You could argue that Canadian comic Russell Peters has a long way to go before hell be compared to the all-time greats, but he proved repeatedly during his sold-out performance on Friday night at the Save-on-Foods Memorial Centre that he has the promise to get there one day.
Peters, 42, played to a boisterous crowd of 6,879 after being introduced as the biggest comic in the world.
Seriously? He certainly has an all-world appeal, and judging by his material on Friday which was advertised as entirely new it wouldnt come as a total shock if that were actually the case.
He wasted no time using those in the front rows as on-the-fly fodder, which proved to be his strong suit during a very solid
Peters, an Ontario native who has lived in Los Angeles since 2005, clearly has a gift for inspired improv. With two women of colour sitting near the front in his sights, he couldnt resist riffing on the Garden Citys overall lack of ethnicity.
Black people in Victoria? Whats happening? I was wondering why the ferry had rims on it.
Seconds later, and with their visage being screened to the huge monitor placed on stage, he noticed the two women were flanking a Caucasian friend.
It looks like a mayonnaise sandwich on whole wheat, he quipped.
Others in the rows up front, which were illuminated to better help Peters identify his victims, were getting roasted in similar fashion. Asian guy, how are ya? Thanks for making the trip over from Richmond.
Peters is not overly blue, but hes blue enough. And though some of his prepared material fell flat (such as a so-so tale about getting a wrist job from a masseuse in Thailand, and a flat routine about trying to find an escalator in a Mumbai Bloomingdales) he was immensely likable.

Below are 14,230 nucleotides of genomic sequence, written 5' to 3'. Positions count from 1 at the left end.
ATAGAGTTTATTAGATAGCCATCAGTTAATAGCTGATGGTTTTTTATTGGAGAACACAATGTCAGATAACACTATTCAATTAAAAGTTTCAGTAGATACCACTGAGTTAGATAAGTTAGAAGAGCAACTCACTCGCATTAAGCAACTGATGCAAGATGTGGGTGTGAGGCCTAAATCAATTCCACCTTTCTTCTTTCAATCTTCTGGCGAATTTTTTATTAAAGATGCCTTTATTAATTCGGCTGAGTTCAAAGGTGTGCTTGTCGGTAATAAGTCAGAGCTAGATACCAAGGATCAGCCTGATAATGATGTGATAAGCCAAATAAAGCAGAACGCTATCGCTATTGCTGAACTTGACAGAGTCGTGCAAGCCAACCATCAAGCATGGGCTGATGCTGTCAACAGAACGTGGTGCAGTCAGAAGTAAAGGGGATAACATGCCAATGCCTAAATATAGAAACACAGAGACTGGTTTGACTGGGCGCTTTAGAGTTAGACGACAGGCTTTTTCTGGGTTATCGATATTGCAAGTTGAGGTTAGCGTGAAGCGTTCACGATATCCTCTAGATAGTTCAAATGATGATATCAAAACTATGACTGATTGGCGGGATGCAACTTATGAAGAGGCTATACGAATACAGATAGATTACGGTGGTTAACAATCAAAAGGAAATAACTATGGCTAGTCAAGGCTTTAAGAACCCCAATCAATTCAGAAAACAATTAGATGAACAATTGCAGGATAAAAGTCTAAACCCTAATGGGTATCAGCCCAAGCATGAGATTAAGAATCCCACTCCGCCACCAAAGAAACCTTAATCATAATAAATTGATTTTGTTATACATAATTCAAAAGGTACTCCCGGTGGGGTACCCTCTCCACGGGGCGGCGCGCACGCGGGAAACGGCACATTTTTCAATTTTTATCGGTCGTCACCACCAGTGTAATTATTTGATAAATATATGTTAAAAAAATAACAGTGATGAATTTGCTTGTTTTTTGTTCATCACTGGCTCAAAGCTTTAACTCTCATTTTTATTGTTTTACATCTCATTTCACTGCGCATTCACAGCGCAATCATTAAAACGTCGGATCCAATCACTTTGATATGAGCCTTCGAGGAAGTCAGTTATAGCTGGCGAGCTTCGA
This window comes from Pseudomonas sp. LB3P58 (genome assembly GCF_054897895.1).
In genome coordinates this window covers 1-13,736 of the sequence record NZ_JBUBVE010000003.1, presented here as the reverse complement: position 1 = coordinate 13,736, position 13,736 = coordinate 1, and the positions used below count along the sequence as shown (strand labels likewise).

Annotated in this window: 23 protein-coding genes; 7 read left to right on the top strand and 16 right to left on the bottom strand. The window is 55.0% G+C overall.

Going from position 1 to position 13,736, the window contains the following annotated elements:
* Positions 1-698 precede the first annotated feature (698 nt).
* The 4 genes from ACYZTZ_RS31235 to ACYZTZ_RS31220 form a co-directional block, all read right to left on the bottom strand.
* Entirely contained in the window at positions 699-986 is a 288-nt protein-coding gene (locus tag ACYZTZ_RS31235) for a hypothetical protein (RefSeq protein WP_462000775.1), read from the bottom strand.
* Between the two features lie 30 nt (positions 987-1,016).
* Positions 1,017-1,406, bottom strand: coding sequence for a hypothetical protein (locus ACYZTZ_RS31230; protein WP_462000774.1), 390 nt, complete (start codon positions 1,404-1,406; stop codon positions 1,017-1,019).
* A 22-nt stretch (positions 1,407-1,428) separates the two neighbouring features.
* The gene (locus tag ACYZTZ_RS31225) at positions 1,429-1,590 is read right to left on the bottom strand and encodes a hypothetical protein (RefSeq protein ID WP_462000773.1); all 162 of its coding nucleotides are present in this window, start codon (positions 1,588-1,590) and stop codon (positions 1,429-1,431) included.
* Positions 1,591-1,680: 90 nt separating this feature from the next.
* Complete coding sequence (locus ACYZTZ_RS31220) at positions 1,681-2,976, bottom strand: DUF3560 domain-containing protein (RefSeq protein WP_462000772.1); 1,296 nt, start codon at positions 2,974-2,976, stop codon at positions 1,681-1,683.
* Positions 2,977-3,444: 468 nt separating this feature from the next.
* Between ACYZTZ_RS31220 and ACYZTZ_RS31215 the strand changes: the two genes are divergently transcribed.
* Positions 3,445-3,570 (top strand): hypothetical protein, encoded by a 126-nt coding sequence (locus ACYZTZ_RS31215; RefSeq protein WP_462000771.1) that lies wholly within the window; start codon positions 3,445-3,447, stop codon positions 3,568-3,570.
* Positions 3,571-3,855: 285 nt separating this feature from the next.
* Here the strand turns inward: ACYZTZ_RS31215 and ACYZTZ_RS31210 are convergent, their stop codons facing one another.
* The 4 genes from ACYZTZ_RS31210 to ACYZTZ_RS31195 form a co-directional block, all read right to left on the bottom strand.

Peters riffed so fast, and so sharply, at some points it was hard to keep up.
His ex-wife, his family, and people with bad tattoos were hot topics, but some of his best material was a series of jokes about learning simple greetings in Arabic from his bodyguard while on tour in Jordan.
Quite a bit of his set in addition to that of his opening act, Last Comic Standing winner Felipe Esparza involved race relations. Peters has a cache of impeccable accents, from Cantonese to Caucasian to East Indian. And when he zeroed in on matters of an ethnic bent, which he did often, there was no way not to laugh at the results.
He had fans busting up over a bit about learning Spanish from his daughters bilingual toys, and ordering paint from an employee named Juan at the Los Angeles Home Depot. He was working inside Home Depot, Peters said. Thats progress.
Was he a guilty pleasure? Sure. But oftentimes those comics provide the best, most fulfilling laughs.
What: Russell Peters
Where: Save-on-Foods Memorial Centre
Rating: Four out of five
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